@Abaddon - I wasn't suggesting that private schools have no money, merely that we are not as rich as we are commonly perceived to be.
We only charge £30,000+ per year per pupil. This covers the teaching costs, but not the maintenance of buildings and kit, development, improvements etc. I don't have to fight for cash, but it is hardly sloshing around. Other schools of similar standing have endowments an order of magnitude larger...
Depends, if I am paying 30k I'd expect a smaller class size then 30.
They either have to many teachers, or they're getting paid too much.
£30,000 x 25 = £750,000.
Three quarters of a million, per class, per year.
Something doesn't add up.
Teachers are on national pay scales. Support staff are not. £10k a term for the big independents (and AndrewC is at one of the oldest) is about normal, but pupils board.
Fees at my school are one third of the above figure with class sizes of 17 being regarded as the limit.
Independents are registered charities. We are non profit making, money earned is ploughed straight back into the school.
Numbers of staff are generally much higher at independents. We have fewer teaching assistants, but more admin, housekeeping and grounds staff.
... And specialist music, dance, art, drama, science, maths, language, etc teachers even in prep schools. This is the EES killer for us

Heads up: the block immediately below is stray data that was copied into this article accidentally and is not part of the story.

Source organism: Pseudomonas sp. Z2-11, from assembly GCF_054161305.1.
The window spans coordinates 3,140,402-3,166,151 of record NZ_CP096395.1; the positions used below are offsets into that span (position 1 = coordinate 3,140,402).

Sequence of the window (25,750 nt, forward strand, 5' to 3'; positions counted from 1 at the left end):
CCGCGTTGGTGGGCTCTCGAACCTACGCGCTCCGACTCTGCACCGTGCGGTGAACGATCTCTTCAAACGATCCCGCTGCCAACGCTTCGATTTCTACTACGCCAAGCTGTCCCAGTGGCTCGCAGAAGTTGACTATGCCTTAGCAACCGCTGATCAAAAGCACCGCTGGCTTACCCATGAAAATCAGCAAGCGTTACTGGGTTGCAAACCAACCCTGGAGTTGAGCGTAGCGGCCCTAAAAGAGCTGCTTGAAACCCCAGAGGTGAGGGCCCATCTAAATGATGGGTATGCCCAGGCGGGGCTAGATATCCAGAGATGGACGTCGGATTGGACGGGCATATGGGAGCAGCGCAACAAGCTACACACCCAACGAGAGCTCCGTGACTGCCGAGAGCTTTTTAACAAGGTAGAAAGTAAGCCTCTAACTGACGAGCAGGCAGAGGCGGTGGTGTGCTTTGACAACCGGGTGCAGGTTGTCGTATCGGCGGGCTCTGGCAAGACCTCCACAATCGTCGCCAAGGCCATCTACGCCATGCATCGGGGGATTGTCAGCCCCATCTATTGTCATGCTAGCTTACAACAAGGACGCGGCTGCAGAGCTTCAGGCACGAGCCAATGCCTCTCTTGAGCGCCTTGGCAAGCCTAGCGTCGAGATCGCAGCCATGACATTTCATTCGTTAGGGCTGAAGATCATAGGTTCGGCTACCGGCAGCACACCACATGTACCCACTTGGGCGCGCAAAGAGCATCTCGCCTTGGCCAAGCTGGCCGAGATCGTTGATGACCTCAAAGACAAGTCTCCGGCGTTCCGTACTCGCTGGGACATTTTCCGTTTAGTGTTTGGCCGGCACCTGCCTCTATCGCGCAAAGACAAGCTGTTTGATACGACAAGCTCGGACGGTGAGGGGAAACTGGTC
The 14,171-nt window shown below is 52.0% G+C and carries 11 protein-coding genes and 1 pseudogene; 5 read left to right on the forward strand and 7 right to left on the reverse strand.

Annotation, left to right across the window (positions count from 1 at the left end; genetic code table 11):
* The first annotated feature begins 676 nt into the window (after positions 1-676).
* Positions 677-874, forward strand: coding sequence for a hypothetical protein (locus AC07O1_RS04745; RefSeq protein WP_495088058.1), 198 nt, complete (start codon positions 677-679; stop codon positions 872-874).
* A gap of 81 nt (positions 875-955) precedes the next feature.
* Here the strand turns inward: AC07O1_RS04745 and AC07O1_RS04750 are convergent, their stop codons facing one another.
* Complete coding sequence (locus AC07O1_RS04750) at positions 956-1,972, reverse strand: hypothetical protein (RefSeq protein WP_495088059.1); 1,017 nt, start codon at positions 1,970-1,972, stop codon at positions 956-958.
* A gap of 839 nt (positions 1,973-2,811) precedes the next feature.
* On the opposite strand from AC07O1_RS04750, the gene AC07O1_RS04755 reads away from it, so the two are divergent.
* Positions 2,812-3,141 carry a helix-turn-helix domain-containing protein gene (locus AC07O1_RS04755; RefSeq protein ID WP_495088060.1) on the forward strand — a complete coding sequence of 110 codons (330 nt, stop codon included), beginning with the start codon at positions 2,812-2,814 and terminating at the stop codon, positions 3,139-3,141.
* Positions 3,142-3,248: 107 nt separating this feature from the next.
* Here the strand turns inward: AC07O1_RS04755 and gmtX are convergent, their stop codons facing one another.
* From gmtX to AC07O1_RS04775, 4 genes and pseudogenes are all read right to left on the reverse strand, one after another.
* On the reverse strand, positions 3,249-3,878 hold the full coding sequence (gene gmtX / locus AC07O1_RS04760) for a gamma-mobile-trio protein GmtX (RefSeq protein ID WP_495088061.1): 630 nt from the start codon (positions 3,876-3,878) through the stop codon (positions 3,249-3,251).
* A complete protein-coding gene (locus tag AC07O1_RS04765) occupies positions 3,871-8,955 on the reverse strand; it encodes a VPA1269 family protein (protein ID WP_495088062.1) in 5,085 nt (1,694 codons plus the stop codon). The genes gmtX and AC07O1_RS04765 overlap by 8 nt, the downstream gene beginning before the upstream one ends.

Money certainly isn't too short where I work, but theres not so much sloshing around that it's wasted either. Quite a nice balance IMO - Plenty of cash to improve things but no massive pots of money that have to be spent on 'something, anything' either which is what wound me up about the state school I worked at - money was always being wasted on unnecessary crap just because it had to be used
Classes are usually 18-20 pupils here, so yeah smaller classes definately
To put all your minds at rest; yes our 100+ teachers are well paid, and housed in Winchester (fearfully expensive), the class sizes are small (under 20, maybe 10 or fewer for an A level class). We have 700 pupils, the vast majority board. Lots and lots of extra curricular stuff, and the teachers (almost) all work from early morning until 11PM at least one day a week in a boarding house. Most of the teachers are out at least two afternoons with sports teams or training, on top of the professional level coaching. Oh yes, and Saturday morning lessons to. Grooo...
Amongst those teachers, there are two Russian teachers, a French and German teacher an with Oxford First, followed by a Sorbone degree. Many of the scientists (where I am now) have good science or engineering degrees (often Oxbridge). We also teach Latin, Chinese and Japanese to A level.
That level of investment in the children brings results, we've stopped publishing in the national league tables as the kids do too many GCSEs early, and we do a lot of "Pre-U" instead of A levels. However, the school is considered to be in the top 5 academically every year. Oh, and they do more than one subject, which also goes towards explaining the discrepency, but I've also been reminded that some of the fees does indeed go into the building upkeep etc. What we can't do at the moment is increase the endowment to protect the school in the future.
Last edited by Andrew_C; 3rd December 2011 at 09:35 AM.
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